Youth Matters: Stronger relationships

By Samuel Clear, Director of Youth Evangelisation

This past month I had the privilege of both welcoming four qualified youth ministers to the Archdiocese, and participating in a local group of fourteen young adults contributing to the ongoing Synod on, “Where is the Holy Spirit calling us?” Neither were one-off encounters.

I’ve spent multiple days with the youth ministers and some of the youth groups, and the local young adults met twice, but with lots of phone and email discussions in between. Through both immersions into the world of those ten to fifteen years younger than me, it has struck me how thirsty Catholic youth are for genuine Christian community – to have friends they can pray with, who they can discuss difficult topics with, and who can encourage them in their faith journey.

One young woman recently suggested to me that a Catholic hotline should be made available for youth and young adults to call when they needed guidance. I’ll admit I can relate to this from when I was a university student. I had difficult questions, but I didn’t know anyone to ask. I’d continually scour the foyers of churches for brochures on those difficult topics, but I wasn’t pregnant, nor considering a vocation, so the brochures weren’t much help to me.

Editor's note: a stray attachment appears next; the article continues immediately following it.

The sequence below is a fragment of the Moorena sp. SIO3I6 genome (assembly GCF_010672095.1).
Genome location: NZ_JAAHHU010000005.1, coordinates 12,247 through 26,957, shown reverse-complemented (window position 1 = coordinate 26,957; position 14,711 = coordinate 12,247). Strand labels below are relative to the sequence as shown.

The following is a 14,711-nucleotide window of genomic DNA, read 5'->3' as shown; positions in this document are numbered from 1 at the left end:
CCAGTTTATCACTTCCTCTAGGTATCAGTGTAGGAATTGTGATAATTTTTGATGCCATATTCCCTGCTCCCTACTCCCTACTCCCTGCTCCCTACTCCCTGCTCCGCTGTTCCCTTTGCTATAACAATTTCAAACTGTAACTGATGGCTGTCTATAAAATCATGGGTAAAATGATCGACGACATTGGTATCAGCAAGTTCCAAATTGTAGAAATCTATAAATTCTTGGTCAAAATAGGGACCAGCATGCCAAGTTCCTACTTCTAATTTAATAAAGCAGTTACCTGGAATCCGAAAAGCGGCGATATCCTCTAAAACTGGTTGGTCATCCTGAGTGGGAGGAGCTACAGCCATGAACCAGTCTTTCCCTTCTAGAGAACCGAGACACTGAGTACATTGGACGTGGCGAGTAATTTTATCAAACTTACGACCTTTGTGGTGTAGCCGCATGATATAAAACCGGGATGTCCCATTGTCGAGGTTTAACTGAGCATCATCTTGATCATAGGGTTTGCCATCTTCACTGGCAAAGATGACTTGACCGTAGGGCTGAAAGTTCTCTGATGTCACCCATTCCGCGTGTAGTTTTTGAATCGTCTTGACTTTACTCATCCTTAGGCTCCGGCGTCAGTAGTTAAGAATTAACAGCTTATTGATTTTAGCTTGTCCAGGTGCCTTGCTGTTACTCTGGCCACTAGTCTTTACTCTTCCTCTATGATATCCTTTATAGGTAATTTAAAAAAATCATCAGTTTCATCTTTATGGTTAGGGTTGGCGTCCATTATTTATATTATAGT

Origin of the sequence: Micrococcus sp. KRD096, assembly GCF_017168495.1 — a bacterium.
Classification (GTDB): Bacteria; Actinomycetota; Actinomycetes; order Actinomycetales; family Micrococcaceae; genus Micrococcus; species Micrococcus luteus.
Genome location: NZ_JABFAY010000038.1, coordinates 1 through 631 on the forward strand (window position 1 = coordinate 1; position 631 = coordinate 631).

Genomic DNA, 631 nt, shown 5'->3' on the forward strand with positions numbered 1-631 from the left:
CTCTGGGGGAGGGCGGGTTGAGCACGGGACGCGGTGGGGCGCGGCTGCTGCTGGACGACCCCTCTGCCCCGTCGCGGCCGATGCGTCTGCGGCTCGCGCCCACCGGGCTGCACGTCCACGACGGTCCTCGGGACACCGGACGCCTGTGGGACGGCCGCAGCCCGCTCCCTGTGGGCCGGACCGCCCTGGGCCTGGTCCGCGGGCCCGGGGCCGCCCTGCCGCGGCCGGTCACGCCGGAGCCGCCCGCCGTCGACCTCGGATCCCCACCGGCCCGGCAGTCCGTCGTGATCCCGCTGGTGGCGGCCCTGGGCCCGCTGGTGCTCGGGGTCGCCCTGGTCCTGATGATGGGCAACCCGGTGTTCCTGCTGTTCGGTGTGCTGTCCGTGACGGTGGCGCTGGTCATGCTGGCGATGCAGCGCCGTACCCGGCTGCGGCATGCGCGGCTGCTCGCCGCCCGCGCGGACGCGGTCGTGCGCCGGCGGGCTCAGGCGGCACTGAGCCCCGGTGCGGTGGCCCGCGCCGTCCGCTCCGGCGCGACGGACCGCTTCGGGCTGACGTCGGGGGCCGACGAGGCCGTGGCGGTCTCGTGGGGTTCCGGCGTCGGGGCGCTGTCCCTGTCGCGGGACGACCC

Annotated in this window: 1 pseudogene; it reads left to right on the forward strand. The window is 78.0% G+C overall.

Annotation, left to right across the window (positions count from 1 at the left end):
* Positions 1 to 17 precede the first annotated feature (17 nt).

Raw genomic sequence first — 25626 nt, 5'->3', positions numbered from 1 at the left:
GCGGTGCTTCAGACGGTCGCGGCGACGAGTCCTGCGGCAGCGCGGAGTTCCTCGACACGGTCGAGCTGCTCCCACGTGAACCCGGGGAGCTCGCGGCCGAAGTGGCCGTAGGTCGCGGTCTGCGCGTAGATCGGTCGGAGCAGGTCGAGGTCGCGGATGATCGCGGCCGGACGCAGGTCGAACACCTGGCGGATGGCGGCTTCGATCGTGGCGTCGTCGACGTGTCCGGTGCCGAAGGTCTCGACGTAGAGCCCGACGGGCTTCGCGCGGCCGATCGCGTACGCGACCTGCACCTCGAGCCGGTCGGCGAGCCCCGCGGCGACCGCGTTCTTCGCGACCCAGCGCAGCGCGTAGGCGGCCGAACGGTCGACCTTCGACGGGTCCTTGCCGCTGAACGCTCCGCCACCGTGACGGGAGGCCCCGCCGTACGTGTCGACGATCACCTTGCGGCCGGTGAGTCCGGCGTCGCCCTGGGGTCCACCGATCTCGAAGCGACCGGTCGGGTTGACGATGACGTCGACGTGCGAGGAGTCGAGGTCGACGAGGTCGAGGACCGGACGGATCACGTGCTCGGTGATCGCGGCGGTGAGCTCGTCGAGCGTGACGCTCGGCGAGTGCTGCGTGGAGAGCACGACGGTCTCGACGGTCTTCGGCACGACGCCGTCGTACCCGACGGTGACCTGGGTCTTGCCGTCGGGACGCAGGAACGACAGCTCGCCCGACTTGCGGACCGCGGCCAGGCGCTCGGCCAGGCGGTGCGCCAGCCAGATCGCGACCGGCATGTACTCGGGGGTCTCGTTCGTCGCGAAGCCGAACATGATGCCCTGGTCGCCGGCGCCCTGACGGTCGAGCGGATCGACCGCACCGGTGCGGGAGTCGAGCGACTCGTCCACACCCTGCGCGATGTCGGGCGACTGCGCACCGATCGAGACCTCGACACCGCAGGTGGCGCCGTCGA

In the end the change came when I finally made some Catholic friends who came from Catholic families who spoke openly about Catholic beauty, even amidst very real issues and struggles. Within that atmosphere I finally felt comfortable to ask those difficult questions. I didn’t always receive straight-forward answers, but that was the wonderful part of it; learning that the questions I struggled with didn’t always have simple answers. I learnt that the struggle was shared. I learnt that I wasn’t alone. I was also challenged to go deeper and to let go.

Youth minister, Mark De Silva, overlooking Tasmania’s Central Highlands.
Youth minister, Mark De Silva, overlooking Tasmania’s Central Highlands.

One of the young adults contributing to the Synodal response commented that they felt it was “unfair” that most of their deep questions are answered through internet searches. There are some great websites and books out there, but nothing can replace mutual discipleship, walking with one another. The difference between reading a book, and being handed a book by a friend who asks questions about what you thought about the book after you’ve read it is the experience of love.

If you have the chance to invite a few young adults over for dinner, grab them, and talk faith at the dinner table. If you have a passion for an area of beauty in the faith, share it openly with the young adults in your parish. We all long for friendship, and we’re all wondering something about faith that we wish we could share.

Tags: Northern Deanery, Southern Deanery, Youth Evangelisation, Youth Evangelisation